Rejecting faith in God causes us to do what Captain White did: fly directly into the path of danger and potential death. So check your documentation – the Bible. Choose the correct heading – Jesus Christ. Cooperate with your instruments – the Holy Spirit. And live forever with the Lord.

Enduring the Storm

I don’t know why the tree died. Without exaggeration, most the needles on the pine tree were DSCN2258green, but four weeks later the entire tree was a desert brown. It was fascinating because all our other trees were in great shape. Well, I do need to tend the crepe myrtles and prune them a bit. Back to the pine tree later.

On May 20th, Pastor Bruce Boehmer (Siloam Springs Bible Church), his wife Julianna, and their family of five growing kids were here for dinner; but in the middle of the meal we had an interruption. The wind picked up; the tornado siren at the First Baptist Church sounded off; the trees began bowing, twisting, and seemingly dancing with the cyclonic air movements; and the rain blocked the view of the street from our front door.

Carol began packing the Boehmer family into the central bathroom, and Brother Bruce and I prayed at the front door. (Is that wise? Only God knows, but we are still here.) Suddenly a tremendous, long, deep-throated SWOOOOOSH sounded outside … and it was over. Maybe swoosh isn’t the correct word, but that’s the best I can do.

After a brief discussion we reconvened around the table to finish the wonderful meal Carol prepared, when suddenly, all electrical power went out! It was nearly dark outside, and darker inside. Still possessing my “safety officer” mindset, I ordered, “Everyone sit still. Don’t move.”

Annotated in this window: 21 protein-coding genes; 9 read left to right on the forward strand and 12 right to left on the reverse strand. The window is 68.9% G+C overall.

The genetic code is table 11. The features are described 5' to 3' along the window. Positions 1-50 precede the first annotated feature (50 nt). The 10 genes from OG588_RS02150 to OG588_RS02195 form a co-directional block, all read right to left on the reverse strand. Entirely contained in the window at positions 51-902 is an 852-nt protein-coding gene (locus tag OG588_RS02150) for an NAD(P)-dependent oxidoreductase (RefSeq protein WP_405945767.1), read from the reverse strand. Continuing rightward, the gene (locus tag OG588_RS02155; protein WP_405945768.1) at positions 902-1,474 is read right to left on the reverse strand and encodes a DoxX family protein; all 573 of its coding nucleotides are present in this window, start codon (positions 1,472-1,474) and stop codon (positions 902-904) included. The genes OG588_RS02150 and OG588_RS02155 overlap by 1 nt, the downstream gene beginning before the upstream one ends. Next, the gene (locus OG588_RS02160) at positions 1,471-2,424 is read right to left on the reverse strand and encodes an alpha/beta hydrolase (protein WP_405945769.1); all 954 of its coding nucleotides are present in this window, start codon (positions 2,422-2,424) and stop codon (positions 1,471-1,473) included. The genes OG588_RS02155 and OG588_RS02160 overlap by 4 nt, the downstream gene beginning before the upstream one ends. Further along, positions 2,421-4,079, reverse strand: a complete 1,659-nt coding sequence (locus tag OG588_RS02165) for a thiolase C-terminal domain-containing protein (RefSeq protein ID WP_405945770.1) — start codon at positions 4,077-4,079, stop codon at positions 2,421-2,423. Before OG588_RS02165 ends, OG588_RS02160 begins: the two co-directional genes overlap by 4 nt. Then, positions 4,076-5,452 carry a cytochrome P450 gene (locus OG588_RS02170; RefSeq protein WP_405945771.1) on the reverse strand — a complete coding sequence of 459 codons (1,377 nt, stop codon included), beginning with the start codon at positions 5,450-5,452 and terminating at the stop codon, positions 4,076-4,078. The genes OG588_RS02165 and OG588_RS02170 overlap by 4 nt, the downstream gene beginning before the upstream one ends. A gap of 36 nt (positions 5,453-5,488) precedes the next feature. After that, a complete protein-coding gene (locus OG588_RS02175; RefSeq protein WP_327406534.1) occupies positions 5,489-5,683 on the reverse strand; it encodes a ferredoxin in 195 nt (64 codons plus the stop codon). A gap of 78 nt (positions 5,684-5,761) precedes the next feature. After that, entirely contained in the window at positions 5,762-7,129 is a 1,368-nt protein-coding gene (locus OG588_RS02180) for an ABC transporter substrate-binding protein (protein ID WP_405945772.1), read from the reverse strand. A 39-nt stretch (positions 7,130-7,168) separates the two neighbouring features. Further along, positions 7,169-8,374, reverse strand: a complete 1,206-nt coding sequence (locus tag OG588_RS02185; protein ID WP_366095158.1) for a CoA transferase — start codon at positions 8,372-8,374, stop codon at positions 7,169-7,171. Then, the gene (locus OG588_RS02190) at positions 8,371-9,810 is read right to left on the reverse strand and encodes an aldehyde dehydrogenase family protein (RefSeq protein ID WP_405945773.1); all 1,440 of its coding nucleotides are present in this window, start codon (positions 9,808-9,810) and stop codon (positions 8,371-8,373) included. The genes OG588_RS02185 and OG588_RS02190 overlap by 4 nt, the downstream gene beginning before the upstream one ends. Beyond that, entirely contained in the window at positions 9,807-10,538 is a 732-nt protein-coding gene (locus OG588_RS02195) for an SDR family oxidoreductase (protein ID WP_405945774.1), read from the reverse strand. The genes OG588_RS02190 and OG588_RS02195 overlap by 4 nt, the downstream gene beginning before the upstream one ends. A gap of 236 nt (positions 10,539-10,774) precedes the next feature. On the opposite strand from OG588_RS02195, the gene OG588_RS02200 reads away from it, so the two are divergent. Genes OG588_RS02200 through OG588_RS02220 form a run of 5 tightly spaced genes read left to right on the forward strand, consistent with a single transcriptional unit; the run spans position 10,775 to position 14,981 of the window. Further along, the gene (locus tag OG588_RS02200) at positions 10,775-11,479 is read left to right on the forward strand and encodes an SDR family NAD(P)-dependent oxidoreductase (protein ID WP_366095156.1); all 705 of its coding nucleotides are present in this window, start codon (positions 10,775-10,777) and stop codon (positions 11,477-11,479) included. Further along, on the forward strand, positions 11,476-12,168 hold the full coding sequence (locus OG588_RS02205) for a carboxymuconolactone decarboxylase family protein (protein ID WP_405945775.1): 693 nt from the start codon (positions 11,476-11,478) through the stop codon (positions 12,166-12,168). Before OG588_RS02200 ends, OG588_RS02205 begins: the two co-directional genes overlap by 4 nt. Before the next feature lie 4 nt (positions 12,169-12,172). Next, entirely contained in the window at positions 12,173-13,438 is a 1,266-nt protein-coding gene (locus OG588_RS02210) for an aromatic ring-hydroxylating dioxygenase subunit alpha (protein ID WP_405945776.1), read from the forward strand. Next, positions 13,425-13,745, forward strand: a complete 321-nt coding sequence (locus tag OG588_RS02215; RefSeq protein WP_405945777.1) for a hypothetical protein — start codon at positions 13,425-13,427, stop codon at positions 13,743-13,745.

I have the house layout memorized so in the dark I headed for several flashlights that are strategically placed around the house for situations like this. Then Carol lit the ever-present candles we have around the house … for situations like this.

Bruce and Julianna decided to stay and finish “Dinner-by-Candlelight.” It wasn’t a romantic dinner but it sure was fun. In fact, Bruce said, “If I’d have known we would eat by candlelight, I’d have dressed differently. We all had a good laugh.

The Boehmers stayed another three hours and we were truly blessed by their visit. As they were leaving, Brother Bruce said, “This is one of the most memorable visits we’ve ever had; a visit we won’t forget for a long time!”

Carol and I slept in our LAZBOY® chairs that night because we wanted to be ready – just in case. I wondered if the tree house that our grandkids (Kitten and Lamb) had played in several months previously had blown over, but we’d have to wait until morning to find out.

The power came back on around 8:02 the next morning, and all was well in our neck of the woods … sort of. A number of trees in our neighborhood had been damaged, and the steeple of First Baptist was at an awkward angle. Upon inspection, the tree house in the back yard was just as sturdy as ever; but we thought for sure the dead pine tree in our back yard would be down. It was a concern because it was oddly-shaped and heavy; and if it had dropped it would have badly damaged the house. Amazingly it withstood the tempest.

Our son, Ron, who lives in Oklahoma City, was an avionics technician at Tinker Air Force Base but he takes down trees on weekends. We called him the next day to see if he could come out and drop this one for us. A couple of weeks later he and his family of thirteen kids (they’ve grown to 16 now) came for the weekend. That was a houseful!

Upon inspecting the tree, Ron said, “Just looking at the tree, it seems that the wind should have pushed it over, but it has a very solid trunk and the roots are deep. That’s what protected your house.” Over the next twenty-four hours, Ron and his boys professionally took down the tree.

But I started thinking about the emotional and physical storms we face. What keeps us standing in the face of the devastating storms of life? We must have a solid trunk and deep roots. I call the “solid trunk” loving friends and family, and the “deep root system” is our faith in God.

Whatever storms you are facing, remember what Hebrews 13:5b says, “I [Jesus] will never leave you nor forsake you.” And remember, Matthew 8:24 informs us that Jesus can calm any storm in life; we just need to trust Him. No matter the storm you are facing, you will not fall if you keep your roots – your faith – anchored in Jesus Christ.